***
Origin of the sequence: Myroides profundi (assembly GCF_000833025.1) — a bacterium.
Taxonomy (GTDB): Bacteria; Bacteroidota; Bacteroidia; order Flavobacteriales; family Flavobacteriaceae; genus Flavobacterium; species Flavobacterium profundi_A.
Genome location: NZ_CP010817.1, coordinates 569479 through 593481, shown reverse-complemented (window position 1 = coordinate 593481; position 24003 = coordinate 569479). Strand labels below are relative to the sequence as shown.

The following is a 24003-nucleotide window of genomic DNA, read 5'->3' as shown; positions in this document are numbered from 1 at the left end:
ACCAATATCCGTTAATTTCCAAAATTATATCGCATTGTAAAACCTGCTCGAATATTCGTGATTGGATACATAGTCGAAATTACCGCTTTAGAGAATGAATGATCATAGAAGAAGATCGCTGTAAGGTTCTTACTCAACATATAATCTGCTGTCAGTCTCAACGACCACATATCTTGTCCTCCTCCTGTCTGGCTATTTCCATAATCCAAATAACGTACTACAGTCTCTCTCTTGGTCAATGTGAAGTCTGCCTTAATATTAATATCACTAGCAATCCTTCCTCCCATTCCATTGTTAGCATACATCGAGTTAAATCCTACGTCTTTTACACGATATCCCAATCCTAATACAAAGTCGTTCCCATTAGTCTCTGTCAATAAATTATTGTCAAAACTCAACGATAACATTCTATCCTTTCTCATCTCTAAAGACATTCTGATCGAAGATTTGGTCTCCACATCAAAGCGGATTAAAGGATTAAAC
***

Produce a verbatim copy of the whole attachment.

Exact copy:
Origin of the sequence: Myroides profundi (assembly GCF_000833025.1) — a bacterium.
Taxonomy (GTDB): Bacteria; Bacteroidota; Bacteroidia; order Flavobacteriales; family Flavobacteriaceae; genus Flavobacterium; species Flavobacterium profundi_A.
Genome location: NZ_CP010817.1, coordinates 569479 through 593481, shown reverse-complemented (window position 1 = coordinate 593481; position 24003 = coordinate 569479). Strand labels below are relative to the sequence as shown.

The following is a 24003-nucleotide window of genomic DNA, read 5'->3' as shown; positions in this document are numbered from 1 at the left end:
ACCAATATCCGTTAATTTCCAAAATTATATCGCATTGTAAAACCTGCTCGAATATTCGTGATTGGATACATAGTCGAAATTACCGCTTTAGAGAATGAATGATCATAGAAGAAGATCGCTGTAAGGTTCTTACTCAACATATAATCTGCTGTCAGTCTCAACGACCACATATCTTGTCCTCCTCCTGTCTGGCTATTTCCATAATCCAAATAACGTACTACAGTCTCTCTCTTGGTCAATGTGAAGTCTGCCTTAATATTAATATCACTAGCAATCCTTCCTCCCATTCCATTGTTAGCATACATCGAGTTAAATCCTACGTCTTTTACACGATATCCCAATCCTAATACAAAGTCGTTCCCATTAGTCTCTGTCAATAAATTATTGTCAAAACTCAACGATAACATTCTATCCTTTCTCATCTCTAAAGACATTCTGATCGAAGATTTGGTCTCCACATCAAAGCGGATTAAAGGATTAAAC